Volunteers cleaned up 1,200 pounds of illegally dumped trash Wednesday on the side of Tumbling Creek Circle.
Although it is getting better, illegal dumping is a problem for local Code Enforcement officers, the Georgia Department of Natural Resources and Keep Hall Beautiful, a local nonprofit that coordinated the cleanup.
“It is a huge problem,” said Kelly Norman, executive director of Keep Hall Beautiful, “but we are steadily and diligently working to keep this problem under control.”
The trash on Tumbling Creek Circle was reported on July 3, and included furniture, appliances, clothing, books and household garbage.
“We try to check all of the likely spots,” said Gary Kansky, Code Enforcement manager for the city of Gainesville. “People tend to dump in subdivisions that are being built and in secluded areas. But often we don’t find a dumpsite until someone reports it.”
Catching violators can be difficult. Occasionally Code Enforcement receives tips or can identify the dumper based on items found in the trash, but often there is no way to find the person responsible.
“People don’t realize that somebody has to pay for it,” Kansky said. “If we can’t find someone who dumped the trash, then the city pays for it.”
Trash dumping is a misdemeanor offense under Georgia’s litter laws and can be punished with a fine up to $1,000 and up to a year in jail. In addition, people convicted of littering can be ordered to clean up to a mile of roadway where they littered.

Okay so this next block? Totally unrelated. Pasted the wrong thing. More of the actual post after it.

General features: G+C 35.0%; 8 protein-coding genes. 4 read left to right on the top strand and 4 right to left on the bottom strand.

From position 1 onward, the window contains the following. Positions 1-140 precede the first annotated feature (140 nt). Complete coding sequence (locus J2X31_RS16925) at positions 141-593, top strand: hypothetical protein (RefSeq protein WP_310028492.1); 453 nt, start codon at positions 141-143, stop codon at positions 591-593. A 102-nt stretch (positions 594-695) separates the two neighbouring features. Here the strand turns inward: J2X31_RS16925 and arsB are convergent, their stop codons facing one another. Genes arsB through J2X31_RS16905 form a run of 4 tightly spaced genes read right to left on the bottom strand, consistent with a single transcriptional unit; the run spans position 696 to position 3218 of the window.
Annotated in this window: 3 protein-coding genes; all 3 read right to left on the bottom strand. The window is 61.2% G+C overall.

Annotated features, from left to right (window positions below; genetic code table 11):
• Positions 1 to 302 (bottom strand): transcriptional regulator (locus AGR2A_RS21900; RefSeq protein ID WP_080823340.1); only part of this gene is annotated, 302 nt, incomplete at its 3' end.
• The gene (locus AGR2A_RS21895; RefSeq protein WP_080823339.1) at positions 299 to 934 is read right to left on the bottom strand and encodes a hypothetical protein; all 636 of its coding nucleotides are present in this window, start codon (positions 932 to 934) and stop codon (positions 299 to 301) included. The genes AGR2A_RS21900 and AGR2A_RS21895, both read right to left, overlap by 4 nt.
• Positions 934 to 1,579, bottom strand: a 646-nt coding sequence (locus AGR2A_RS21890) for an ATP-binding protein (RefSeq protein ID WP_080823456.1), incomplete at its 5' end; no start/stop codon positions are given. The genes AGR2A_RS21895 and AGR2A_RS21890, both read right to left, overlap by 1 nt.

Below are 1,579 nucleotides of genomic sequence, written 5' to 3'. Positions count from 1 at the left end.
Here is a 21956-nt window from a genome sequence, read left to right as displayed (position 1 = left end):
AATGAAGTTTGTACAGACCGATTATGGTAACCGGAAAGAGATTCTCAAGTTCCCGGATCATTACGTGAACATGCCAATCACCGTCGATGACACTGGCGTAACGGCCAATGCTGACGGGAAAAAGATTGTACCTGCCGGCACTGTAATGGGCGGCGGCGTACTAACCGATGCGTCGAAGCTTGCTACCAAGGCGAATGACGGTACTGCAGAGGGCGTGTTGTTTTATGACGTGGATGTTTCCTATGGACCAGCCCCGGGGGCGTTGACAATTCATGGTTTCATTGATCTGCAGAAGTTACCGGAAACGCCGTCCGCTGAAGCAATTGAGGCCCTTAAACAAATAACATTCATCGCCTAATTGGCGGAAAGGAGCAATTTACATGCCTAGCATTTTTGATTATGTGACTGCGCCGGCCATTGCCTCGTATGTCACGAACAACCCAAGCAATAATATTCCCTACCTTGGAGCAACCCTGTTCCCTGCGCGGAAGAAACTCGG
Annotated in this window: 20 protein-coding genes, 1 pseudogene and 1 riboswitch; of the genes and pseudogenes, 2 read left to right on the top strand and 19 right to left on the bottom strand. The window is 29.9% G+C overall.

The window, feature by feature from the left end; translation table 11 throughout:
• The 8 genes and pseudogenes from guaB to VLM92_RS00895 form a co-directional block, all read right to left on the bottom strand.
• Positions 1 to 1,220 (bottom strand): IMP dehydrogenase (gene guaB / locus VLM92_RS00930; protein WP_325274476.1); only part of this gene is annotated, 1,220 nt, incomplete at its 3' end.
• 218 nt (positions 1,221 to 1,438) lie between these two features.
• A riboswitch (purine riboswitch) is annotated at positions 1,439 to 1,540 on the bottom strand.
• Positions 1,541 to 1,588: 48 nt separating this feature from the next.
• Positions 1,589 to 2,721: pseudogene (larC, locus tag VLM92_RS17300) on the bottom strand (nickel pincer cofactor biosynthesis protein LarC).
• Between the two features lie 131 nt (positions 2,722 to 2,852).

However, if someone is convicted twice of dumping more than 500 pounds of trash or if they are convicted of dumping hazardous or biomedical waste, it is a felony with a fine of up to $25,000 and up to two years’ imprisonment.
Aside from being an eyesore, illegal trash dumps take a toll on local environments. With the recent downpours, trash can be washed into waterways where it disrupts wildlife habitats and can introduce hazardous chemicals to the local food chain and water supply, according to the Georgia Environmental Protection Division.
The effects are worse when trash is incinerated.
“Burning trash can be very harmful to respiratory systems, especially to the young and elderly,” said Tom Manget, an environmental specialist with EPD. “Solid wastes can release dioxins that are harmful to humans and to the environment.
“For example, tires are fairly inert by themselves but when you burn them, you basically have a hazardous waste site,” he said.
Keep Hall Beautiful continues to address the issue with community service cleanups, collaborative efforts and public education programs.
“At the end of the day, any illegal dumpsite has a negative effect on the community,” said Scott Broome, program director for the organization.
In fiscal year 2013, Keep Hall Beautiful removed more than 90,000 pounds of trash from shorelines and roadways.
“I would say the problem is getting better. We are staying on top of it a lot more between us, the city, and the county.
“If people see other people doing it and they report it, it would help. If word gets out that they are prosecuting people for doing this, maybe the problem would go away,” Broome said.